Researchers who have studied ways to disincorporate radionuclides from the body come to these conclusions:
In the way that a thyroid gland well stocked with stable iodine will not absorb the radioactive isotope of iodine 131, other minerals can reduce the absorption of other radionuclides. Potassium resembles cesium and rubidium, and muscle cells that need potassium will absorb rubidium (harmless) or radioactive cesium (harmful) if they are present. Similarly, bones will absorb radioactive strontium when they are in search of calcium. Iron can block the uptake of plutonium. So the suggestion of these researchers is to supplement the diet of people in contaminated areas with stable elements of potassium, rubidium, calcium and iron so that cells full of these elements will not absorb radionuclides. Iodine is not mentioned because radioactive iodine 131 has a short half-life of eight days and is not a concern after the initial emergency has passed.
Furthermore, they suggest "... increasing consumption of fluids and fibre. ... Soaking in water, scalding, salting, and pickling foods such as mushrooms and vegetables and processing the fats in milk and cheeses can reduce the amount of radionuclides in some foods severalfold... Antioxidant vitamins A and C and the microelements iron, copper, zinc, selenium and cobalt, ... interfere with free-radical formation."
They also note that pectin has been very effective in eliminating cesium from the body. The Belrad Institute in Minsk has developed a product called Vitapect that they promote to alleviate the public health disaster. (If you have a problem with this organization making money off this, consider the good work this organization does and hope that they prosper.)
The interesting question to ask is why these preventive measures have not been given more publicity. There has been very little about it in the Japanese or foreign media, mainstream or otherwise. It is perhaps understandable that the government and the nuclear industry would not advertise these methods. It would be an admission that there is indeed a reason to worry about the effects of this accident. Nonetheless, it might help the government's and TEPCO's image in the future if they can point out that they did everything possible to limit damage.
It is more difficult to understand why the anti-nuclear side has not promoted preventive measures. Their decision not to publicize the research mentioned above has some unpleasant implications. They may not want to encourage people to falsely believe that they can protect themselves from the grave harm of radiation. They may hesitate to give the medical advice to take mineral supplements because for some people with medical conditions it might not be advisable, but this concern can be covered by adding standard advice to consult with a physician.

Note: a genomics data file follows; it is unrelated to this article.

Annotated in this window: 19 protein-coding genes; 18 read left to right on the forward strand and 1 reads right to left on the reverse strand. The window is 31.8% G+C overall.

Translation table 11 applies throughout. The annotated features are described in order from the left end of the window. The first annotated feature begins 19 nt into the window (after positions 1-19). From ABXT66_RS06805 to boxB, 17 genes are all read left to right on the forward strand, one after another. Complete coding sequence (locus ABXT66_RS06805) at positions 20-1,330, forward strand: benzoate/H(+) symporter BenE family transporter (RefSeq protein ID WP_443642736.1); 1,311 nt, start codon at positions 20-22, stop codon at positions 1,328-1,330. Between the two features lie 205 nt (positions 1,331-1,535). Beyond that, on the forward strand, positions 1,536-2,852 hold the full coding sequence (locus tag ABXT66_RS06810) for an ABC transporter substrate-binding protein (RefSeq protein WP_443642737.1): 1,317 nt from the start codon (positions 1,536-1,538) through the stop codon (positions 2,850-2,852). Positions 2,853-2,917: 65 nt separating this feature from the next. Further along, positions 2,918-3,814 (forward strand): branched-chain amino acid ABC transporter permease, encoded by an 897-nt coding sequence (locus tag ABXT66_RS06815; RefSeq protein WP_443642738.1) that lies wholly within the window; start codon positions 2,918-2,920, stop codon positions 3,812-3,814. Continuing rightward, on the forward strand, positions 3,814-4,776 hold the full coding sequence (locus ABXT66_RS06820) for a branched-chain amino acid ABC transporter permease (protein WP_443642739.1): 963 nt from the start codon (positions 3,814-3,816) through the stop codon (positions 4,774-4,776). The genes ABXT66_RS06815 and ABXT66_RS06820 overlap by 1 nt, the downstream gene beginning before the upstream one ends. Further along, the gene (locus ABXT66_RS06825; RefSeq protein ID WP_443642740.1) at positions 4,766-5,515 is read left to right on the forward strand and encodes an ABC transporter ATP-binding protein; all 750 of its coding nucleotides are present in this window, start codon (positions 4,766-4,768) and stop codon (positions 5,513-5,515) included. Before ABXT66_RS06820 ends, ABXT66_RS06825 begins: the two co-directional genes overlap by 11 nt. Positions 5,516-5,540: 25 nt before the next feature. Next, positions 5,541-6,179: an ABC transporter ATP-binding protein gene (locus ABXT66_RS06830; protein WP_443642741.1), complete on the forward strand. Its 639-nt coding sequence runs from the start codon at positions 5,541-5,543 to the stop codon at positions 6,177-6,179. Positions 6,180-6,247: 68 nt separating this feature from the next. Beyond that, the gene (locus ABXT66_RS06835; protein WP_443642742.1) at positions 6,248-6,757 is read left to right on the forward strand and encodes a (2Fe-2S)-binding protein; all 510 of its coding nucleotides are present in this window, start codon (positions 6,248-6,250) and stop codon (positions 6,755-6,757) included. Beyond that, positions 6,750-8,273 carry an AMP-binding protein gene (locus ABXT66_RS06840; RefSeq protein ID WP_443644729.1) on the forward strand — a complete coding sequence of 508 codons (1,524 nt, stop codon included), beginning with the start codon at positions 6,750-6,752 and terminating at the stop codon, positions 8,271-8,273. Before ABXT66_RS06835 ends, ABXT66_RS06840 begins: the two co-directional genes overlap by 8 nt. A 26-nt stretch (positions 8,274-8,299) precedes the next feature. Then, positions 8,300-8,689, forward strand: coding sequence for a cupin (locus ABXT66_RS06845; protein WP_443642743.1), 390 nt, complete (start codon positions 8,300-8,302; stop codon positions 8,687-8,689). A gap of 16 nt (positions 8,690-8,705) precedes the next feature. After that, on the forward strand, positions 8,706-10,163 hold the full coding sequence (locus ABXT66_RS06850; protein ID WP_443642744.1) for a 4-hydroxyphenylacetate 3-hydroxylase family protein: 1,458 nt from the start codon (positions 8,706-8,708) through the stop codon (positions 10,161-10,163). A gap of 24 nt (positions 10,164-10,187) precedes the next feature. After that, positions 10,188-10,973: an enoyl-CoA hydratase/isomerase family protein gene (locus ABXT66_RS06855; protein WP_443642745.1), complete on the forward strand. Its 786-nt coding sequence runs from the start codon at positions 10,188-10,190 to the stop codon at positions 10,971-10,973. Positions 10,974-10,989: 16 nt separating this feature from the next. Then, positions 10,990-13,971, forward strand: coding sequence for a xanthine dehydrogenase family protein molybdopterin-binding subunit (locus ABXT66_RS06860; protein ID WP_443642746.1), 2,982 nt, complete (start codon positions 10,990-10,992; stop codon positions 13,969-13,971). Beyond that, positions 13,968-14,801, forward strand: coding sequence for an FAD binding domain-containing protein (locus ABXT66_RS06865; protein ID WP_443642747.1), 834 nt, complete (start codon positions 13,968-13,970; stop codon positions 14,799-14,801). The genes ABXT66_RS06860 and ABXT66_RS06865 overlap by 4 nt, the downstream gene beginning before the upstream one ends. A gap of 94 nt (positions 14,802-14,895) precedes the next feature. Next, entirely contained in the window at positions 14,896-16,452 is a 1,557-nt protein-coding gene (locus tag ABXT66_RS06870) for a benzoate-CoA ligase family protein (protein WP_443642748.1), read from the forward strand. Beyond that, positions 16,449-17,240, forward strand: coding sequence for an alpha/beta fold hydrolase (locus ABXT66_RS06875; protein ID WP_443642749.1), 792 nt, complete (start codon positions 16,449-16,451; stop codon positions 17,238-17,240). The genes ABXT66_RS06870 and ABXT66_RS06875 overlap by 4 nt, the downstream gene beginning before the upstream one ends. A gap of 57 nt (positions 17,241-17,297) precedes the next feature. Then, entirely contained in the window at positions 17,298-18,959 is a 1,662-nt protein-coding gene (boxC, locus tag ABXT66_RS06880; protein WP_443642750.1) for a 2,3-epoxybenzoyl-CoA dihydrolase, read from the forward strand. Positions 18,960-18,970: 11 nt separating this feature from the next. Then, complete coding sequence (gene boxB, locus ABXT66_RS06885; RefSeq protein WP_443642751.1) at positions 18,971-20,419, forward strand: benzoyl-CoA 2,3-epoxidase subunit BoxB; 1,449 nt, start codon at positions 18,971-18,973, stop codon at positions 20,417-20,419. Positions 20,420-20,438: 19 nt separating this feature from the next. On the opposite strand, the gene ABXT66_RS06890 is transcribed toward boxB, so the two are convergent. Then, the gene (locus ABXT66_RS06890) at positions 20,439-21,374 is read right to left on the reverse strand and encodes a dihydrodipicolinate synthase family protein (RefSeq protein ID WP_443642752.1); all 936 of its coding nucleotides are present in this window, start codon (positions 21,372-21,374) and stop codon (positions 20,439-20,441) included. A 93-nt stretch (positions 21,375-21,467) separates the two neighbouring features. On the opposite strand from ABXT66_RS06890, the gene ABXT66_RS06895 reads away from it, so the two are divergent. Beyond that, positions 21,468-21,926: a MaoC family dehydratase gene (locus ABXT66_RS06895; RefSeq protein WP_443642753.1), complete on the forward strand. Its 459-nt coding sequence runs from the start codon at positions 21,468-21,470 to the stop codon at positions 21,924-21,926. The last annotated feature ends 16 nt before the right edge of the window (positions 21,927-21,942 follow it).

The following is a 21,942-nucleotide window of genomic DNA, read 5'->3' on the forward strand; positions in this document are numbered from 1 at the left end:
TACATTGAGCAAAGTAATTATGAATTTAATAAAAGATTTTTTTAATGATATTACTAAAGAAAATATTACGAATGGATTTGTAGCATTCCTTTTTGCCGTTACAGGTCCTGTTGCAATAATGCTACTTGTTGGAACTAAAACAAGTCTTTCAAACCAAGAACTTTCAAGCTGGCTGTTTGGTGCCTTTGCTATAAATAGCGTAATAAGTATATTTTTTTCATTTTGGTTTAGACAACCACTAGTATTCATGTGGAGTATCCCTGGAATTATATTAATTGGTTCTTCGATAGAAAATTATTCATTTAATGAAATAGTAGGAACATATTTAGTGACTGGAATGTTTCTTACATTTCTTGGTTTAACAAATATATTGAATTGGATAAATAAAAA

The most disturbing question the anti-nuclear advocates need to answer is whether they could be content years from now to find out things were not as bad as they feared because preventive help was given. Having staked out the position that Fukushima will be a public health disaster, and that a wider evacuation is necessary, can they offer advice now to individuals who want to protect themselves in the non-ideal situations that they find themselves in? Unfortunately, preventive measures will just add confounding variables to the natural experiment. It presents a moral dilemma to the antinuclear movement, but after a few seconds of hesitation, the right thing to do should be obvious.
A mass distribution of mineral supplements is, compared to all other measures under consideration, inexpensive, practical and supported by research. This absence from the news coverage and blogosphere discussion of Fukushima is inexplicable.
1. Belrad Institute http://www.belrad-institute.org/UK/doku.php
2. Alexey V. Yablokov, Vassily B. Nesterenko, and Alexey V. Nesterenko, Chernobyl: Consequences of the Catastrophe for People and the Environment, vol. 1181:303-304. (New York: Annals of the New York Academy of Sciences, 2009). http://www.nyas.org/Publications/Annals/Detail.aspx?cid=f3f3bd16-51ba-4d7b-a086-753f44b3bfc1
3. G.S. Bandazhevskaya, Nesterenko, V.B., Babenko, V. I., Yerkovich, T.V., & Bandazhevsky, Yu. I. "Relationship between Caesium (137Cs) load, cardiovascular symptoms, and source of food in ‘Chernobyl’ children – preliminary observations after intake of oral apple pectin," Swiss Medical Weekly. 134 (2004): 725-729. http://www.smw.ch/docs/pdf200x/2004/49/smw-10219.pdf